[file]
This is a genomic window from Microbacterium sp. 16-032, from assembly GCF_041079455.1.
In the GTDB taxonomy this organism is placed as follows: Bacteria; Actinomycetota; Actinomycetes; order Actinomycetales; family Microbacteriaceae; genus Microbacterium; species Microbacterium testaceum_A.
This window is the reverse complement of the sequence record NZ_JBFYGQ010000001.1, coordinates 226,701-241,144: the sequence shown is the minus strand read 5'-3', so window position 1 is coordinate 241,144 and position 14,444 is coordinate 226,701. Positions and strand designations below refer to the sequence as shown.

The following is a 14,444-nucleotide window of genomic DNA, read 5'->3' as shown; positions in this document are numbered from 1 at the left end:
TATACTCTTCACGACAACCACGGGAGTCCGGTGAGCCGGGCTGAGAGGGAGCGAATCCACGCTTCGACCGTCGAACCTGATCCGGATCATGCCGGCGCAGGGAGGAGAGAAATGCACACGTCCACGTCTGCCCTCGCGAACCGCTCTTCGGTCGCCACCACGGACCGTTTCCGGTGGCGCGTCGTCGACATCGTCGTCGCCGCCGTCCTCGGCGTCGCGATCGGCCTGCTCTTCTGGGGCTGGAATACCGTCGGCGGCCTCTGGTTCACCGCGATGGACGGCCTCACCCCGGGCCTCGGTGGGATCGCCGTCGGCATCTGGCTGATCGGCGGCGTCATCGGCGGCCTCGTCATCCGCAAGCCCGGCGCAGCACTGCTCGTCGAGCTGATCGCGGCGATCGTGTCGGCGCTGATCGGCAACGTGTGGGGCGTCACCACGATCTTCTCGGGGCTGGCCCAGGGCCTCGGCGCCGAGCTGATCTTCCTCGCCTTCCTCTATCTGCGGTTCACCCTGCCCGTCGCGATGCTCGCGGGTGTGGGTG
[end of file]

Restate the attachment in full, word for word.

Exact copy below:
This is a genomic window from Microbacterium sp. 16-032, from assembly GCF_041079455.1.
In the GTDB taxonomy this organism is placed as follows: Bacteria; Actinomycetota; Actinomycetes; order Actinomycetales; family Microbacteriaceae; genus Microbacterium; species Microbacterium testaceum_A.
This window is the reverse complement of the sequence record NZ_JBFYGQ010000001.1, coordinates 226,701-241,144: the sequence shown is the minus strand read 5'-3', so window position 1 is coordinate 241,144 and position 14,444 is coordinate 226,701. Positions and strand designations below refer to the sequence as shown.

The following is a 14,444-nucleotide window of genomic DNA, read 5'->3' as shown; positions in this document are numbered from 1 at the left end:
TATACTCTTCACGACAACCACGGGAGTCCGGTGAGCCGGGCTGAGAGGGAGCGAATCCACGCTTCGACCGTCGAACCTGATCCGGATCATGCCGGCGCAGGGAGGAGAGAAATGCACACGTCCACGTCTGCCCTCGCGAACCGCTCTTCGGTCGCCACCACGGACCGTTTCCGGTGGCGCGTCGTCGACATCGTCGTCGCCGCCGTCCTCGGCGTCGCGATCGGCCTGCTCTTCTGGGGCTGGAATACCGTCGGCGGCCTCTGGTTCACCGCGATGGACGGCCTCACCCCGGGCCTCGGTGGGATCGCCGTCGGCATCTGGCTGATCGGCGGCGTCATCGGCGGCCTCGTCATCCGCAAGCCCGGCGCAGCACTGCTCGTCGAGCTGATCGCGGCGATCGTGTCGGCGCTGATCGGCAACGTGTGGGGCGTCACCACGATCTTCTCGGGGCTGGCCCAGGGCCTCGGCGCCGAGCTGATCTTCCTCGCCTTCCTCTATCTGCGGTTCACCCTGCCCGTCGCGATGCTCGCGGGTGTGGGTG